If I see an opportunity to plug my books, I will. What do you want from me? It’s a hard world for indie authors, and we gotta do what we gotta do to make it in this hard, terrible world. And anyway, I was wondering why Reborn City didn’t get that much attention, especially considering the themes it explores.

In any case, this plug didn’t do me any good. That comment only got three likes, and only one person actually replied to it. They told me it must be because, like me and my original comment, my novel must be stupid because I don’t know anything.

That’s probably the only comment that actually hurt me. I put a lot of work into what I write, to make sure they leave impressions on people. Calling them stupid? I take offense at that.

At least nobody used that comment to seek me out and leave me false reviews just to hurt me. That would’ve been really dickish.

So at final tally, we’ve got 1,383 likes, 243 comments, and a whole rather nasty list of web vitriol. The activity was strong through Tuesday and Wednesday, but dropped off on Thursday, which thankfully I’m glad for. It was just nuts.

And how do I feel about being attacked? Well, I think knowing this was only temporary made it easier for me to just detach from it and not let it get to me. In fact, I felt a little bit good that I managed to stay out of the fire that I somehow managed to cause. I kind of felt like an evil villain with a set of human dominoes, just watching things play out and waiting to see what remains. Yeah, that’s callous, but it’s not as bad as what some of the people were saying in that comment thread. It was enough to make sailors blush.

Still, it was pretty amazing that I could get so many people riled up just with one comment. People really are sensitive when it comes to politics, and that sensitivity can get amplified through the anonymity of the Internet. The worst were the Donald Trump supporters (and they made themselves obvious, believe me). Those guys were the craziest of all.

They probably won’t like me posting this picture I made, then:

donald trump

Yes, I made it. And I don’t regret spreading it. It’s my personal blog, so I can do what I like on it (other people do worse on theirs). And I give you permission to spread this if you like. Honestly, I think it’ll give a few people a laugh.

Oh, and people who want to comment some nastiness on this post, be careful. The more you comment, the more my profile is raised. That is all.

pray for paris

This past weekend in Paris, a city I’ve visited and which I’ve often thought about returning to, was attacked by terrorists affiliated with ISIS. They attacked six different locations throughout the City of Light, including a concert hall, the Stade de France, and two restaurants. At last count, nearly a hundred and thirty people are dead, including seven of the terrorists, and over three-hundred and fifty wounded. The terror threat is apparently still high, and the search for the remaining perpetrators are still ongoing.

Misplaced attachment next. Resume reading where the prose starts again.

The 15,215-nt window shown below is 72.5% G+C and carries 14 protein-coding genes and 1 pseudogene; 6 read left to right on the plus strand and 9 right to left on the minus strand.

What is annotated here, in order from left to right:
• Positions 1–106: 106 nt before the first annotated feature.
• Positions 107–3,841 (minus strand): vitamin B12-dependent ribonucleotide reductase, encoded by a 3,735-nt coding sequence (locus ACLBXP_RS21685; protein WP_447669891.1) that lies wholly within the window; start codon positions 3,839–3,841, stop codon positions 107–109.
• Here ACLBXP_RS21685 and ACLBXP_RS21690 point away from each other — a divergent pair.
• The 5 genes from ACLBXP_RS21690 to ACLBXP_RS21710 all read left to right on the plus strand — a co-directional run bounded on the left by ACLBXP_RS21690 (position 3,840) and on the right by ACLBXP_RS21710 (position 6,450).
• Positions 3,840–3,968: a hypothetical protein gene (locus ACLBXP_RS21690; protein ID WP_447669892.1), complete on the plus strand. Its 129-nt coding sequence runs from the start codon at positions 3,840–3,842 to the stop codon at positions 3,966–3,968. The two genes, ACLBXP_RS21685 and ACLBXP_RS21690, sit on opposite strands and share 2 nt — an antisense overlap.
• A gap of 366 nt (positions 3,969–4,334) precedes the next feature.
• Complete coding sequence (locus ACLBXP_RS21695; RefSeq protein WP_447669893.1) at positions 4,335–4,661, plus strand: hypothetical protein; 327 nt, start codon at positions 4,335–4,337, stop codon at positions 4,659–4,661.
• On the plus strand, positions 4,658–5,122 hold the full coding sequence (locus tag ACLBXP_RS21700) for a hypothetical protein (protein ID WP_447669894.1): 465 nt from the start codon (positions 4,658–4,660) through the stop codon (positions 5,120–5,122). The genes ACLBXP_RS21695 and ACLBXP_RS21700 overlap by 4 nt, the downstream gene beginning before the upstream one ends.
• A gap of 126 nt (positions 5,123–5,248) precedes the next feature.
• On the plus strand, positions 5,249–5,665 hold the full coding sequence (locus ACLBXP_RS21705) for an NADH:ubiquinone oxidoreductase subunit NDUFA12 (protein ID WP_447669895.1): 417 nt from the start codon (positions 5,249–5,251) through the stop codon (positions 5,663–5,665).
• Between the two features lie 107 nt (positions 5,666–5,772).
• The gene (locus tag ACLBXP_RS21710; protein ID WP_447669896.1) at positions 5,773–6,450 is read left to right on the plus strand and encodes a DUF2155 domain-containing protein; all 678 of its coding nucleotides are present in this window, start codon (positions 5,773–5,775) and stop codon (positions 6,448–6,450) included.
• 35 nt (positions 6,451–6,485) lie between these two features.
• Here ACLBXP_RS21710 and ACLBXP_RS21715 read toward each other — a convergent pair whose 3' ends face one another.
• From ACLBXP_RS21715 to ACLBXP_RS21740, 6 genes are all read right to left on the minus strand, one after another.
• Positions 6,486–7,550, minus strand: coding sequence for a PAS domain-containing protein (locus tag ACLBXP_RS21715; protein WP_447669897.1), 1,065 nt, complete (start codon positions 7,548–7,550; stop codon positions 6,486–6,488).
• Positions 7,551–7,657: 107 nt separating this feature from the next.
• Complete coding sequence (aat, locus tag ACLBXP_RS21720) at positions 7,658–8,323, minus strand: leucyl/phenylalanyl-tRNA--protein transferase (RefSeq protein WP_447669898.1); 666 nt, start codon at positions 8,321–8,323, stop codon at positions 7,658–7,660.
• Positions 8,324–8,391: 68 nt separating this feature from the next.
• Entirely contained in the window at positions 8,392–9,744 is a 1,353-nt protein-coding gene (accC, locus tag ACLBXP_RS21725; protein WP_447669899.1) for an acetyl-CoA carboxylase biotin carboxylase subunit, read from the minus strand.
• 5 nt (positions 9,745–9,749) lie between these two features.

And in the midst of the death and horrors, people have come together from around the world for Paris. Through the power of globalization and connection, human beings have shouted out, in tweets and status updates, in blog posts and videos, through television broadcasts and press conferences, through offers of help and condemnations of the terrorists, to stand by France as she works to bring the rest of the terrorists to justice, to take on the sickness that is ISIS, and to heal her wounds after such a horrific series of events.

Still, there’s a dark underbelly to this show of solidarity. My mother and I were discussing this underbelly in the car after dinner last night. Barely two days after the attacks, some people have been condemning Muslims and the refugees from Syria and other parts of the Middle East for the attack (despite the fact that most of the terrorists appear to be European and only one is confirmed to be from Syria). People of all sorts, from members of France’s far-right political party the National Front, including its leader Marine La Pen and US representatives, to bloggers and common people from all over the world. In the need to blame someone for this attack, some are turning to two very large, and lately very popular, scapegoats: those who follow the teachings of Muhammad, and those who left their homes with very little, if anything, just to escape violence and fear.